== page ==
By: Kerry Gustafson, LAT, ATC, LMT — Superfeet Wellness Panel Member. Kerry Gustafson is the owner and visionary of Prime Sports Institute, a multi-disciplinary sports medicine clinic focused on helping individuals maintain healthy, active lifestyles through a comprehensive approach to wellness. An athletic trainer for more than 19 years, Kerry's specialties include the evaluation and rehab of injuries, running gait analysis and screenings to identify imbalances, mobility and movement dysfunctions.
You've been following a marathon training plan for months, meticulously sticking to your workouts as you count down the weeks to race day. But, here's an important question: What happens after you cross the finish line? Read on for tips to build your post marathon recovery plan now, so you can feel as good as possible right after your watch hits 26.2, and in the days that follow.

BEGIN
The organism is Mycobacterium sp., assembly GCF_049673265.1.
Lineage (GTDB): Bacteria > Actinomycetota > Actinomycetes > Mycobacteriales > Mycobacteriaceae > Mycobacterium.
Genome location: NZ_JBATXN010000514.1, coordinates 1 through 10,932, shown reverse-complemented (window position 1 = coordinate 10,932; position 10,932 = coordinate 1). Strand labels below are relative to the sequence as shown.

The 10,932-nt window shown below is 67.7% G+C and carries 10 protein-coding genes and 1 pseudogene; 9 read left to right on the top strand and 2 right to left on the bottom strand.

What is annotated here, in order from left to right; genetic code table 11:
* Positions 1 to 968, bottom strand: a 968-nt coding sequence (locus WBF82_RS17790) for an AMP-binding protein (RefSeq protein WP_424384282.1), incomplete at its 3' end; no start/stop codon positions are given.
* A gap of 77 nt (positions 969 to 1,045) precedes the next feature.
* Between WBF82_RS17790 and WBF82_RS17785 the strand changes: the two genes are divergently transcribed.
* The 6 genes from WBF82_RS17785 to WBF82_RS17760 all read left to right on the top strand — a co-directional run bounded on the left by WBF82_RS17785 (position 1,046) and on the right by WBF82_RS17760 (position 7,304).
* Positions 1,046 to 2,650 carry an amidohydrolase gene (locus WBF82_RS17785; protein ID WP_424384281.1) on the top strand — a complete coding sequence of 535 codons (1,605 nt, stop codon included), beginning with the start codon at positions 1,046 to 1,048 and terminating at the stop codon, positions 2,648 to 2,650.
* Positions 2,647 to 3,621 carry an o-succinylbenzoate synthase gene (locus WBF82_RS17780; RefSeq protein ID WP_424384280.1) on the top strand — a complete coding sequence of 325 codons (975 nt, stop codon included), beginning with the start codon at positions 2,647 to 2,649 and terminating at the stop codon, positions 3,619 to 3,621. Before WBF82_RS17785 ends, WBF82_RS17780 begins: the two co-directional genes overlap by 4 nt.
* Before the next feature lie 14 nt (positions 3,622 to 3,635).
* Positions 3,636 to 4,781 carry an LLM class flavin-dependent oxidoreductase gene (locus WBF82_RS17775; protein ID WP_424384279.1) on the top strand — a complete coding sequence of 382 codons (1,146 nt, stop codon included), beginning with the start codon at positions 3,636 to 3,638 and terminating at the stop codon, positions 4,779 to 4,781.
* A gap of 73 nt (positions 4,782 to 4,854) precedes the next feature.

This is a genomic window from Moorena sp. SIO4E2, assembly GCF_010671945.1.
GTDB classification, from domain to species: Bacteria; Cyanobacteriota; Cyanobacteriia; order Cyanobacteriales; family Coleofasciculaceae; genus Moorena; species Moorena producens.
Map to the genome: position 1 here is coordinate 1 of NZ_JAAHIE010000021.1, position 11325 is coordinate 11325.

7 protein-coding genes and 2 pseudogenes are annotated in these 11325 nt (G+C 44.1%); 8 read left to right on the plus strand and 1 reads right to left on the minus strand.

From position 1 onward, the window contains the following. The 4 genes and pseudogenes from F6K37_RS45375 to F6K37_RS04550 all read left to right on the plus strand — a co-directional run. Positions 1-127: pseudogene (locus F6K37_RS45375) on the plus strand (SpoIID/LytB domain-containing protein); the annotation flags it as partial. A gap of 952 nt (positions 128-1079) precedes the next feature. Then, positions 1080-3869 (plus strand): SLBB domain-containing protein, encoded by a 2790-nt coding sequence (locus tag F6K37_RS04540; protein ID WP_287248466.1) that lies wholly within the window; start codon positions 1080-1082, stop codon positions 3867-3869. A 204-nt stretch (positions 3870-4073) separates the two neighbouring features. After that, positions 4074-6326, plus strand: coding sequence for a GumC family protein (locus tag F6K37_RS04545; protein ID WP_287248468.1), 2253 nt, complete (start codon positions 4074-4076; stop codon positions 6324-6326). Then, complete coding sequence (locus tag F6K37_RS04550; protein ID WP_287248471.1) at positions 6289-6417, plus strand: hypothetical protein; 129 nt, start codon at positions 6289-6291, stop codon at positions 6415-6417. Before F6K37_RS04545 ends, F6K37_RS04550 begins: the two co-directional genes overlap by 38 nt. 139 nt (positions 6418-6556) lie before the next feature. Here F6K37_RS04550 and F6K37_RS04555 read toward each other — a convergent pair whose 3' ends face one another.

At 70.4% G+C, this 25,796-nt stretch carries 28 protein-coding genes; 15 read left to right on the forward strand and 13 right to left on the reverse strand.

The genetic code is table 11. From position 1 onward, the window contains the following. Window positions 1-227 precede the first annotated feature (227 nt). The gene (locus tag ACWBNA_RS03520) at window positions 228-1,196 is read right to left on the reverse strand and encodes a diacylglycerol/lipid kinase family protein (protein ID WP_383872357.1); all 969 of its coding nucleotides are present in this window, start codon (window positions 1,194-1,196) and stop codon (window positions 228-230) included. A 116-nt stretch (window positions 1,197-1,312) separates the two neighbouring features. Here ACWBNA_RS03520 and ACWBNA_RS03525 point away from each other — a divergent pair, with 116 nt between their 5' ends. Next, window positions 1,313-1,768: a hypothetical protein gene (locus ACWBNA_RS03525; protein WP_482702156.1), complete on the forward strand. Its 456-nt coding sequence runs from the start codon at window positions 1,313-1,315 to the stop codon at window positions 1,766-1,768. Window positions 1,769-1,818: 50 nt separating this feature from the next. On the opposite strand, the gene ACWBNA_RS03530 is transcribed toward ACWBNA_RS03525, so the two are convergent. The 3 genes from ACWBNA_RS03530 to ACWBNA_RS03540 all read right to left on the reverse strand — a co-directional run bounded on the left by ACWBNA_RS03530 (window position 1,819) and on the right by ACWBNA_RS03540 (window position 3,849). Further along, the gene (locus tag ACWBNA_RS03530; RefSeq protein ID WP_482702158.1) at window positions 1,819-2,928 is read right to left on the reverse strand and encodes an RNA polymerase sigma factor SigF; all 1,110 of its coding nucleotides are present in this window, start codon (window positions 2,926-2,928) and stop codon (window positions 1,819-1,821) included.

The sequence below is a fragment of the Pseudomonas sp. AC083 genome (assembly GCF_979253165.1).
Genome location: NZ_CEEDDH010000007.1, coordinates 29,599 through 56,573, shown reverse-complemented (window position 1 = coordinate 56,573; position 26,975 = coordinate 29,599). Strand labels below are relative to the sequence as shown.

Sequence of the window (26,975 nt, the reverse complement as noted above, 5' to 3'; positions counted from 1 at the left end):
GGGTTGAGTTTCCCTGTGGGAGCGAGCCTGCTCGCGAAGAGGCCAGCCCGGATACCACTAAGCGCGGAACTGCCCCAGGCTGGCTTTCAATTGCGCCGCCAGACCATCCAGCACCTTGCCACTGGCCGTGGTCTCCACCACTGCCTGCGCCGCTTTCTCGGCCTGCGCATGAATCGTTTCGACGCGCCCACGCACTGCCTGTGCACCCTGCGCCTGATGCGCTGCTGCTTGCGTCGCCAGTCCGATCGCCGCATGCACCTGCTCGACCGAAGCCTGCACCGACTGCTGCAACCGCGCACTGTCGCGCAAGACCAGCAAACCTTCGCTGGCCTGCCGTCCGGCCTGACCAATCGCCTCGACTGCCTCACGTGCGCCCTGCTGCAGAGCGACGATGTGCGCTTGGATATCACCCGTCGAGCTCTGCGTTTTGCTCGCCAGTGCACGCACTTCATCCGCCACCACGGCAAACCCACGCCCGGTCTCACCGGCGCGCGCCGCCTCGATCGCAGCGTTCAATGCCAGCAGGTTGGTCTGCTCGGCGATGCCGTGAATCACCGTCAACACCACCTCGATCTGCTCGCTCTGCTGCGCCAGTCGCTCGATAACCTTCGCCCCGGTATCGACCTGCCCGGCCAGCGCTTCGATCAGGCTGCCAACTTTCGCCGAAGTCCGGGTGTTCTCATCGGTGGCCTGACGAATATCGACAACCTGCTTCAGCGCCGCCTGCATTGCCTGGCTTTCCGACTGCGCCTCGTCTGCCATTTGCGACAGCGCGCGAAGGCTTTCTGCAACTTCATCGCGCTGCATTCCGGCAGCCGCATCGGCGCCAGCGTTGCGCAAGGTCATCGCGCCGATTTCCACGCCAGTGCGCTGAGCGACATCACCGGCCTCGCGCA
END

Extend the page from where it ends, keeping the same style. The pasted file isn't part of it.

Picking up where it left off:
Immediate Post Marathon Recovery — What To Do Right After You Cross the Finish Line
Walk around in your mylar blanket to prevent your muscles from seizing up, and get some post-race recovery nutrition of carbs, protein, and water. If you've signed up for a post-race massage or leg compression session at the finish line, check in with the desk to ensure you're on the list. Then head straight for your drop bag of dry, warm clothes and change out of your wet race gear. Even on a warm day you'll be surprised how your body loses heat. Staying warm is critical.